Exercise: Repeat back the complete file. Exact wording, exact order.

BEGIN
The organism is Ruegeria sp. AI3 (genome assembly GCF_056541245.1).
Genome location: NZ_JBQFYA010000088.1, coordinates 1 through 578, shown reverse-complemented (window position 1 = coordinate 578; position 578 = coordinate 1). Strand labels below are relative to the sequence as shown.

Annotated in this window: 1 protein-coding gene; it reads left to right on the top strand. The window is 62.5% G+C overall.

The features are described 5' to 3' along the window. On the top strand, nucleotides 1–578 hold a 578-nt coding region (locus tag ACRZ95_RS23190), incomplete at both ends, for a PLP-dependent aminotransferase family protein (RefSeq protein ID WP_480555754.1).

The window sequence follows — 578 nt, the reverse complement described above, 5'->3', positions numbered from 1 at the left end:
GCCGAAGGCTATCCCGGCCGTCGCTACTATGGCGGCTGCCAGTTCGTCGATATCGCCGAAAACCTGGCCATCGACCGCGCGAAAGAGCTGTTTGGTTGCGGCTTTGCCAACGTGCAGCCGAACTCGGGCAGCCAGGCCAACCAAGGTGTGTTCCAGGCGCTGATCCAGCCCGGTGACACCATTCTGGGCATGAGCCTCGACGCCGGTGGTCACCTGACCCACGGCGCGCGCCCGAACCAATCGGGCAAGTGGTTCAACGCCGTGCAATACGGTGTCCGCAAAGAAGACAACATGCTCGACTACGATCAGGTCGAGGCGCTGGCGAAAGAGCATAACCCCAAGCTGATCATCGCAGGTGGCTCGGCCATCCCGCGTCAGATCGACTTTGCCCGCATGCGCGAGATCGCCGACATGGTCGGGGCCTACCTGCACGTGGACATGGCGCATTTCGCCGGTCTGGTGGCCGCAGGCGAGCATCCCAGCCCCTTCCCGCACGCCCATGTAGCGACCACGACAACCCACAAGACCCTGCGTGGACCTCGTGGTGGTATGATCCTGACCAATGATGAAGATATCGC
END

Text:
The organism is Ruegeria sp. AI3 (genome assembly GCF_056541245.1).
Genome location: NZ_JBQFYA010000088.1, coordinates 1 through 578, shown reverse-complemented (window position 1 = coordinate 578; position 578 = coordinate 1). Strand labels below are relative to the sequence as shown.

Annotated in this window: 1 protein-coding gene; it reads left to right on the top strand. The window is 62.5% G+C overall.

The features are described 5' to 3' along the window. On the top strand, nucleotides 1–578 hold a 578-nt coding region (locus tag ACRZ95_RS23190), incomplete at both ends, for a PLP-dependent aminotransferase family protein (RefSeq protein ID WP_480555754.1).

The window sequence follows — 578 nt, the reverse complement described above, 5'->3', positions numbered from 1 at the left end:
GCCGAAGGCTATCCCGGCCGTCGCTACTATGGCGGCTGCCAGTTCGTCGATATCGCCGAAAACCTGGCCATCGACCGCGCGAAAGAGCTGTTTGGTTGCGGCTTTGCCAACGTGCAGCCGAACTCGGGCAGCCAGGCCAACCAAGGTGTGTTCCAGGCGCTGATCCAGCCCGGTGACACCATTCTGGGCATGAGCCTCGACGCCGGTGGTCACCTGACCCACGGCGCGCGCCCGAACCAATCGGGCAAGTGGTTCAACGCCGTGCAATACGGTGTCCGCAAAGAAGACAACATGCTCGACTACGATCAGGTCGAGGCGCTGGCGAAAGAGCATAACCCCAAGCTGATCATCGCAGGTGGCTCGGCCATCCCGCGTCAGATCGACTTTGCCCGCATGCGCGAGATCGCCGACATGGTCGGGGCCTACCTGCACGTGGACATGGCGCATTTCGCCGGTCTGGTGGCCGCAGGCGAGCATCCCAGCCCCTTCCCGCACGCCCATGTAGCGACCACGACAACCCACAAGACCCTGCGTGGACCTCGTGGTGGTATGATCCTGACCAATGATGAAGATATCGC